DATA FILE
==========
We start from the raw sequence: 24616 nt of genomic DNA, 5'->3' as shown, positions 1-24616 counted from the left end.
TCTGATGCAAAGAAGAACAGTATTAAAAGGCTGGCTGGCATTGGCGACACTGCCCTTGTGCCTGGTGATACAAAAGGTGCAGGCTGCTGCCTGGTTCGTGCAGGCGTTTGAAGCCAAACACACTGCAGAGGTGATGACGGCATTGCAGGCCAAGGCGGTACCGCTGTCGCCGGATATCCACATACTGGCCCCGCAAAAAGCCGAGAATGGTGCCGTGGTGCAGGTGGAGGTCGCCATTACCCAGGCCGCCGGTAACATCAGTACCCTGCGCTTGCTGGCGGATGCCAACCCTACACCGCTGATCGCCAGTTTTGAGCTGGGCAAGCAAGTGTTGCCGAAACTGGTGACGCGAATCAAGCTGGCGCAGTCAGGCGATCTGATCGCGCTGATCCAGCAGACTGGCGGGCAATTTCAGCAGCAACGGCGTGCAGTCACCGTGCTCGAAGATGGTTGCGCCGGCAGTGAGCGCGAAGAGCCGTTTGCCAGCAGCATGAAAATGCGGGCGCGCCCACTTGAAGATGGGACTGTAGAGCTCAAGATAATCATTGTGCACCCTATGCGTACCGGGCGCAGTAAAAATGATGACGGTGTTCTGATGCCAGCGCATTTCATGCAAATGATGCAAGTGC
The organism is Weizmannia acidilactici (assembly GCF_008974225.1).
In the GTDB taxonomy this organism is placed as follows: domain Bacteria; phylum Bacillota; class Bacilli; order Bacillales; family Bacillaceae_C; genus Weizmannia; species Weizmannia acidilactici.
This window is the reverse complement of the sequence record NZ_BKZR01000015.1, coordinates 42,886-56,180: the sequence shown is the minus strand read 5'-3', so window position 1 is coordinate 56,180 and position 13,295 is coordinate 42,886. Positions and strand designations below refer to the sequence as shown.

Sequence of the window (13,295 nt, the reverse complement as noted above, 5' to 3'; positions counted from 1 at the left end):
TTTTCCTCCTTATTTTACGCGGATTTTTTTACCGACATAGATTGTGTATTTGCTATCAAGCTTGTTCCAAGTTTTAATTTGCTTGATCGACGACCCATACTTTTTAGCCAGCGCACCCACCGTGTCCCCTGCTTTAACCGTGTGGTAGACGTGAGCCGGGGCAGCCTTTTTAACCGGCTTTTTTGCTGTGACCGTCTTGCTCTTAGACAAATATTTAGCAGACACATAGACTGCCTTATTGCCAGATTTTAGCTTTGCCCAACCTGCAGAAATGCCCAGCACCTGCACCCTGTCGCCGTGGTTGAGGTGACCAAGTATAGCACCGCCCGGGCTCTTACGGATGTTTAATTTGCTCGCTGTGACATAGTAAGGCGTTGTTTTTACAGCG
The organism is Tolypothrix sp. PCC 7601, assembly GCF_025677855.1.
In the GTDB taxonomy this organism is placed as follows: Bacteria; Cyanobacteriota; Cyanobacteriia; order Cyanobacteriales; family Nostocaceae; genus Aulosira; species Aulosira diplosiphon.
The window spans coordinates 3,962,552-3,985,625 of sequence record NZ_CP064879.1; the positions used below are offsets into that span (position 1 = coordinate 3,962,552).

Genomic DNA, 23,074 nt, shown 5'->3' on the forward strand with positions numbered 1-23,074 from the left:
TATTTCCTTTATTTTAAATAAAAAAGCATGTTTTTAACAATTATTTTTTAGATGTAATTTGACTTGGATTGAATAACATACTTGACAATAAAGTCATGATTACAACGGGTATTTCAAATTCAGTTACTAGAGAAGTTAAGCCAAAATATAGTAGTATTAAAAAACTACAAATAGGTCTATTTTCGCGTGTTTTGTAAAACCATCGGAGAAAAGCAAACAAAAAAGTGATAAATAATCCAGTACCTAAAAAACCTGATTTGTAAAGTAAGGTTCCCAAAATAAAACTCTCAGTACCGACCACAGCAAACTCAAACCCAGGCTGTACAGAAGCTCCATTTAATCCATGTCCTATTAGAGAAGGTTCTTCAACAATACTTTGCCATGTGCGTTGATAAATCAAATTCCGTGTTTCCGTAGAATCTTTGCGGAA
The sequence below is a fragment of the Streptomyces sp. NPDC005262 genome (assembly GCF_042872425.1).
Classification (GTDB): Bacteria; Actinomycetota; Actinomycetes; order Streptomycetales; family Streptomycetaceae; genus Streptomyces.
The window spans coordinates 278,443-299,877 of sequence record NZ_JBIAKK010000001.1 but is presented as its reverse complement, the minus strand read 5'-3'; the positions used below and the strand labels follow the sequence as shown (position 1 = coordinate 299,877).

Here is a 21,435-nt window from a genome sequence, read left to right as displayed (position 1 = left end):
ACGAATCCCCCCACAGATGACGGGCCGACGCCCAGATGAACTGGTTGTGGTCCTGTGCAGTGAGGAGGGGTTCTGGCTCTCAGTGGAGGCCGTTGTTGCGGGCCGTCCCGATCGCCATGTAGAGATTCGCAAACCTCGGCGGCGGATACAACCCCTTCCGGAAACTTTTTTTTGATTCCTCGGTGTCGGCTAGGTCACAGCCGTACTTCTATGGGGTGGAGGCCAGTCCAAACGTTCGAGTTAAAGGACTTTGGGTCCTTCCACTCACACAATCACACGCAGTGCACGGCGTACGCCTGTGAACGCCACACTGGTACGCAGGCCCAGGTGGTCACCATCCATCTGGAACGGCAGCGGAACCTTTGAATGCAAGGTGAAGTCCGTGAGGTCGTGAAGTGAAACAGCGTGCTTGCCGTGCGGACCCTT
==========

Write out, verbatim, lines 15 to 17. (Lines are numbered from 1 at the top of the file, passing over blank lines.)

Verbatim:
The window spans coordinates 278,443-299,877 of sequence record NZ_JBIAKK010000001.1 but is presented as its reverse complement, the minus strand read 5'-3'; the positions used below and the strand labels follow the sequence as shown (position 1 = coordinate 299,877).

Here is a 21,435-nt window from a genome sequence, read left to right as displayed (position 1 = left end):
ACGAATCCCCCCACAGATGACGGGCCGACGCCCAGATGAACTGGTTGTGGTCCTGTGCAGTGAGGAGGGGTTCTGGCTCTCAGTGGAGGCCGTTGTTGCGGGCCGTCCCGATCGCCATGTAGAGATTCGCAAACCTCGGCGGCGGATACAACCCCTTCCGGAAACTTTTTTTTGATTCCTCGGTGTCGGCTAGGTCACAGCCGTACTTCTATGGGGTGGAGGCCAGTCCAAACGTTCGAGTTAAAGGACTTTGGGTCCTTCCACTCACACAATCACACGCAGTGCACGGCGTACGCCTGTGAACGCCACACTGGTACGCAGGCCCAGGTGGTCACCATCCATCTGGAACGGCAGCGGAACCTTTGAATGCAAGGTGAAGTCCGTGAGGTCGTGAAGTGAAACAGCGTGCTTGCCGTGCGGACCCTT